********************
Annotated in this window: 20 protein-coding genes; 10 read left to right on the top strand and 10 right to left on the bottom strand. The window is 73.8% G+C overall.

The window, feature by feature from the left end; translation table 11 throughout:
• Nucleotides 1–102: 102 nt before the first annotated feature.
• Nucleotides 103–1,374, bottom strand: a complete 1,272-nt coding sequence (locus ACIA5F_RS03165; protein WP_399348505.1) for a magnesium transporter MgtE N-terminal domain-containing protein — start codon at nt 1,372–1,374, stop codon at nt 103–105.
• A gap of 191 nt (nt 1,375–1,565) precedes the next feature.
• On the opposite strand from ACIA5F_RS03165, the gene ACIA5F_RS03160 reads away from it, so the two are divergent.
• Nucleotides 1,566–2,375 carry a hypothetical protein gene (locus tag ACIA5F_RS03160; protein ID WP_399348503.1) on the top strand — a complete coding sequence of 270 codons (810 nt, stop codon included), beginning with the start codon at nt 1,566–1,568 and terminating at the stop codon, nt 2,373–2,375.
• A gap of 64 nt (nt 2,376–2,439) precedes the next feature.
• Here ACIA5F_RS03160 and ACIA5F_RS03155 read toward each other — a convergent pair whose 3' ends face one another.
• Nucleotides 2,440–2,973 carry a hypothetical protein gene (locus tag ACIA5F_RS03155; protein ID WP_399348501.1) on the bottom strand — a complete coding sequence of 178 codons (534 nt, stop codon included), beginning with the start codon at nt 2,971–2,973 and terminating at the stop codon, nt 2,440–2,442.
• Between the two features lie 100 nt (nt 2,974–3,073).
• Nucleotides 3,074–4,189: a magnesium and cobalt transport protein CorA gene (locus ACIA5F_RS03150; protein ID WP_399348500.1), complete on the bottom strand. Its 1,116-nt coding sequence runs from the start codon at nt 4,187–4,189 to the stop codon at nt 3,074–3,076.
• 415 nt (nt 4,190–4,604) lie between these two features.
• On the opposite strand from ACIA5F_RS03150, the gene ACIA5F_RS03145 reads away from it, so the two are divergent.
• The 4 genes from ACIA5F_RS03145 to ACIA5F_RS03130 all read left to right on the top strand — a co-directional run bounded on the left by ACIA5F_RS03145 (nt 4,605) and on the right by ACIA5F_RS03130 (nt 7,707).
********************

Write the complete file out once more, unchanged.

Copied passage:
Annotated in this window: 20 protein-coding genes; 10 read left to right on the top strand and 10 right to left on the bottom strand. The window is 73.8% G+C overall.

The window, feature by feature from the left end; translation table 11 throughout:
• Nucleotides 1–102: 102 nt before the first annotated feature.
• Nucleotides 103–1,374, bottom strand: a complete 1,272-nt coding sequence (locus ACIA5F_RS03165; protein WP_399348505.1) for a magnesium transporter MgtE N-terminal domain-containing protein — start codon at nt 1,372–1,374, stop codon at nt 103–105.
• A gap of 191 nt (nt 1,375–1,565) precedes the next feature.
• On the opposite strand from ACIA5F_RS03165, the gene ACIA5F_RS03160 reads away from it, so the two are divergent.
• Nucleotides 1,566–2,375 carry a hypothetical protein gene (locus tag ACIA5F_RS03160; protein ID WP_399348503.1) on the top strand — a complete coding sequence of 270 codons (810 nt, stop codon included), beginning with the start codon at nt 1,566–1,568 and terminating at the stop codon, nt 2,373–2,375.
• A gap of 64 nt (nt 2,376–2,439) precedes the next feature.
• Here ACIA5F_RS03160 and ACIA5F_RS03155 read toward each other — a convergent pair whose 3' ends face one another.
• Nucleotides 2,440–2,973 carry a hypothetical protein gene (locus tag ACIA5F_RS03155; protein ID WP_399348501.1) on the bottom strand — a complete coding sequence of 178 codons (534 nt, stop codon included), beginning with the start codon at nt 2,971–2,973 and terminating at the stop codon, nt 2,440–2,442.
• Between the two features lie 100 nt (nt 2,974–3,073).
• Nucleotides 3,074–4,189: a magnesium and cobalt transport protein CorA gene (locus ACIA5F_RS03150; protein ID WP_399348500.1), complete on the bottom strand. Its 1,116-nt coding sequence runs from the start codon at nt 4,187–4,189 to the stop codon at nt 3,074–3,076.
• 415 nt (nt 4,190–4,604) lie between these two features.
• On the opposite strand from ACIA5F_RS03150, the gene ACIA5F_RS03145 reads away from it, so the two are divergent.
• The 4 genes from ACIA5F_RS03145 to ACIA5F_RS03130 all read left to right on the top strand — a co-directional run bounded on the left by ACIA5F_RS03145 (nt 4,605) and on the right by ACIA5F_RS03130 (nt 7,707).